Program an ATTiny45 with a Teensy 2.0
I have a Teensy 2.0 and some ATtiny45 and ATtiny85 chips from Atmel, which I want to program with a minimum of fuss and parts. For me this means using the Teensy as an "In System Programmer" or ISP, and there are plenty of other articles on how to do this. But I thought I'd file what I've got here for reference anyway.
It's very easy - no hardware required except a Teensy, the ATTiny, a breadboard and 4 wires, and for software I started with the Arduino 1.0 environment with the Teensyduino additions - just what you'd normally need to upload sketches to the Teensy. Here's what I did.
- Download and install the ATTiny cores for the Arduino IDE (for now I'm using the IDE, I'll update this when I switch to make and avrdude). There are a quite a few different cores developed by different people and they're not all equal, which is not obvious when you start this process. I picked the ones from the above repository.
- Open the Arduino IDE and plug in the Teensy 2.0. Select the "Arduino ISP" from the File/Examples menu and change the #define for LED_HB to 11. This will blink the orange light on the Teensy when the programmer is running. Then upload the sketch to the Teensy.
- On a breadboard, wire these pins together:
- Teensy 2.0 pin B0 <-> ATTiny45 pin 1
- Teensy 2.0 pin B1 <-> ATTiny45 pin 7
- Teensy 2.0 pin B2 <-> ATTiny45 pin 5
- Teensy 2.0 pin B3 <-> ATTiny45 pin 6
- ... and connect 5V to ATTiny45 pin 8 and GND to Attiny45 pin 4
- In the Arduino IDE, under the Tools menu change the "Programmer" to "Arduino as ISP" and the "Board" to "ATTiny45 @ 1Mhz". Then load your sketch for the ATTiny and upload as before. For testing I used the "Blinky" example and changed the pin to 4. It should upload with a couple of "Please define PAGEL and BS2 signals in the configuration file for part ATtiny45" warnings, which you can ignore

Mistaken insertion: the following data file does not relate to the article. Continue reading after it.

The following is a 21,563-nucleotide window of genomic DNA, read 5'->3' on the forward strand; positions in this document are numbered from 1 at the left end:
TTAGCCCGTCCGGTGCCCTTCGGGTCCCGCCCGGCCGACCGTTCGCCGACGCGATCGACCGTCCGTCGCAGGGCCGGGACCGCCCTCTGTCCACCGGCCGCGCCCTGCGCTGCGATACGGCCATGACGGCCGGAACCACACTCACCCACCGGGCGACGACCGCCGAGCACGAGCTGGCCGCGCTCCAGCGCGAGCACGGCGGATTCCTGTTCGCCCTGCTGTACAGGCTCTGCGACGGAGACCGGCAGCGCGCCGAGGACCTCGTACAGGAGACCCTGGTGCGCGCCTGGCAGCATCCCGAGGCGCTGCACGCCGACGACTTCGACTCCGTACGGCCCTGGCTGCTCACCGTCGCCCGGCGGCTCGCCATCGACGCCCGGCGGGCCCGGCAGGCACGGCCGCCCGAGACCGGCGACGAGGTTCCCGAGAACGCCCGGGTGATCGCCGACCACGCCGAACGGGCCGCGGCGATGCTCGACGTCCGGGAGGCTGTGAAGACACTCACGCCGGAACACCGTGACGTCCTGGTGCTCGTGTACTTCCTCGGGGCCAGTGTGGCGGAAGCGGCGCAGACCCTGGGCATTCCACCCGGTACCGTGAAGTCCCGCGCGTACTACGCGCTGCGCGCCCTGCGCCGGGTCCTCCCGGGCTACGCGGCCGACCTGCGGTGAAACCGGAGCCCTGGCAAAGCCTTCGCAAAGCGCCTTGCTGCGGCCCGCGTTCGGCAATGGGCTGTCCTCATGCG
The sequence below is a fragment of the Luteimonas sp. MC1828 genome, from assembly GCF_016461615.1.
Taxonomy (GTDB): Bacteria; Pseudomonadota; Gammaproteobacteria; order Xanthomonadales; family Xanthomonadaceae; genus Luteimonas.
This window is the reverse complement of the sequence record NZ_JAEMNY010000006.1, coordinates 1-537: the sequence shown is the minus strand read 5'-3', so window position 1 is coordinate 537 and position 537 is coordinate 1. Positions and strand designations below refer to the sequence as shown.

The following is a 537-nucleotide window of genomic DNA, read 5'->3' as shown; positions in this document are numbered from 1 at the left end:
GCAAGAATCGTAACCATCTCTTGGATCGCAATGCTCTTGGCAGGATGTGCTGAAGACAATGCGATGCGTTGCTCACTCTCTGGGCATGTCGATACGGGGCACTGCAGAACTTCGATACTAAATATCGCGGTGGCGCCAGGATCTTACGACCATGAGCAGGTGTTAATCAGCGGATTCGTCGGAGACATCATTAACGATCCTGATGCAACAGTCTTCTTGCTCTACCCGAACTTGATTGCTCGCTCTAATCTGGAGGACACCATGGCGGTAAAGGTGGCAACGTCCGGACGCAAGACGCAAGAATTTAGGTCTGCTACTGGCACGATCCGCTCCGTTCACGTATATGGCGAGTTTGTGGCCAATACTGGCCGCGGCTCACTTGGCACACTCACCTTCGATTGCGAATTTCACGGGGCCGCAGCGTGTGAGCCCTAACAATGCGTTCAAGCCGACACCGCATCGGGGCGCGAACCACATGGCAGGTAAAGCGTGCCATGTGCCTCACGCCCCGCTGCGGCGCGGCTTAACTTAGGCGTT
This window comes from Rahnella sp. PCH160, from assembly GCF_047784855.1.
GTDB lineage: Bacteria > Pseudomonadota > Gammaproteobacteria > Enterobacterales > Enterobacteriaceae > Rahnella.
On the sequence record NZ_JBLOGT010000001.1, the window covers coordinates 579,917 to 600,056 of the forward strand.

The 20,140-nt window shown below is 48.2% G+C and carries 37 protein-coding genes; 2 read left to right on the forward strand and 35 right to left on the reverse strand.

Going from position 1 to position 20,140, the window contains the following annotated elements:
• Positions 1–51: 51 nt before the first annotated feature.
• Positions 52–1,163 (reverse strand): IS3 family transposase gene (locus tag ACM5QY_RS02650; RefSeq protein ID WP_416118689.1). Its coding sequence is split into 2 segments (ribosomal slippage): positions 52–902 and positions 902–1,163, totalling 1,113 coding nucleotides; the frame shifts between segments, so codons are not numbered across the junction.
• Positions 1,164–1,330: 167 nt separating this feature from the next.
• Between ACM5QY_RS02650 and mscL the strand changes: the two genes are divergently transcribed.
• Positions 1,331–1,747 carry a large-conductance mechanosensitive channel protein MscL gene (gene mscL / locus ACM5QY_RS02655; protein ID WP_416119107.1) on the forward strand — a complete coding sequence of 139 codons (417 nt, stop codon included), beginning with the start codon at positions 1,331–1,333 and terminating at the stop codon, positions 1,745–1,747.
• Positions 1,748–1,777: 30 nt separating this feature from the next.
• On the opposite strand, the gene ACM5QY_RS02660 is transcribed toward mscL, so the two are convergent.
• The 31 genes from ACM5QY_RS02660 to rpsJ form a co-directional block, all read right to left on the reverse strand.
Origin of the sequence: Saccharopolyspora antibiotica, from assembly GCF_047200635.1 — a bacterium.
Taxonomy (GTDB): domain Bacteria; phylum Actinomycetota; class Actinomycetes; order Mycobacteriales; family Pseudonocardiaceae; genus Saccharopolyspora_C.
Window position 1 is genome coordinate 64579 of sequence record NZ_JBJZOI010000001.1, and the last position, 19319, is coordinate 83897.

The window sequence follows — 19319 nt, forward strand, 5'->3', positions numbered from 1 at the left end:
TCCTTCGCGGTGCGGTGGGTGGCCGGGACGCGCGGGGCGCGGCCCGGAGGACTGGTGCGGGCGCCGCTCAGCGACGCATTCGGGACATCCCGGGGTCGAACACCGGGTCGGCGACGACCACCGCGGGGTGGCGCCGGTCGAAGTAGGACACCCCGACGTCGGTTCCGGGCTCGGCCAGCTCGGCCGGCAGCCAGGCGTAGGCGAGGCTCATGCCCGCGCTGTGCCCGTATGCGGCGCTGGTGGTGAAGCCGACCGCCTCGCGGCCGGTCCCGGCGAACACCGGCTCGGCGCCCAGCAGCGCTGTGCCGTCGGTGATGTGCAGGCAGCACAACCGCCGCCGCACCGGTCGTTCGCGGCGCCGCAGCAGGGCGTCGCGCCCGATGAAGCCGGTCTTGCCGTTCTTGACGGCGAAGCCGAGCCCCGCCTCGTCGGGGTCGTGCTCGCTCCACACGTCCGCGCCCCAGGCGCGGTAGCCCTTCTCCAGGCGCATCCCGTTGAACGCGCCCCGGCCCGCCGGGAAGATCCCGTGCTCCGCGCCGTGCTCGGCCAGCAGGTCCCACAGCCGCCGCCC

- If you'd prefer to program directly from avrdude, the command should look something
avrdude -c avrisp -P <strong>/dev/tty.usbmodem12341</strong> \ -p <strong>attiny45</strong> -U flash:w:<strong>main.hex</strong>:i
- /dev/tty.usbmodem12341 is the USB port the Teensy is plugged into
- attiny45 is the type of AVR chip you're programming
- main.hex is the hex file you have compiled and built with avr-gcc and avr-objcopy
That's it, really, and it's all ground that's been covered before.
If you're going to do this a bit then it's worth getting it off the breadboard, so I rustled up a quick circuit in Eagle (which you can download). It has sockets for programming 8, 14 or 20 pin ATTiny chips, plus a couple of LEDs to indicate error (red) and communicating with the ATTiny (green), and you can see a photo at the top of this blog. You'll need the following parts:
- 1 x 8 pin socket
- 1 x 14 pin socket
- 1 x 20 pin socket
- 2 x 22 pin PCB connector
- A red and green 3mm LED, a 100Ω and 150Ωresistor and some short lengths of wire to connect hard-to-route points on the top of the board. The location for these parts are marked in red.
The download contains the circuit as a PNG for etching (make sure you etch so the text is the right way around) plus the source for a slightly modified version of ArduinoISP which I've called "TeensyISP.ino" - this has the correct #defines for the pins on the Teensy. Then just plug the Teensy into the PCB connectors in the middle of the board, put your ATTiny chip in the appropriate socket and upload as described above. Easy.
Incidentally, with a cost of about $16 for the Teensy plus maybe $2 for the LEDs and sockets, this is also probably the cheapest way to build an ISP programmer.
Update August 2013
I have switch to SMD / SOIC chips for almost all my projects, and the rig to connect the clip to the programmer described on this page is flakey at best. I also realise that the most flexible way to do this is to use the standard 6-pin interface and put a headers to connect the cable on each board I design. This allows you to program any ATtiny or ATmega chip, and is a good idea for all but the smallest boards.
Finally, I discovered OSHPark which is cheap enough that I'll never have to burn another circuit board again! This fills me with indescribable joy. So here's the board I use, which is the same circuit as above, minus the LEDs. It has sockets for the 8 and 16 pin chips I use a lot of, SOIC pads for the same, plus 8/16 pin headers for the programming clip. Finally it has a 6-pin header for a standard programming cable.
Download the Eagle files here.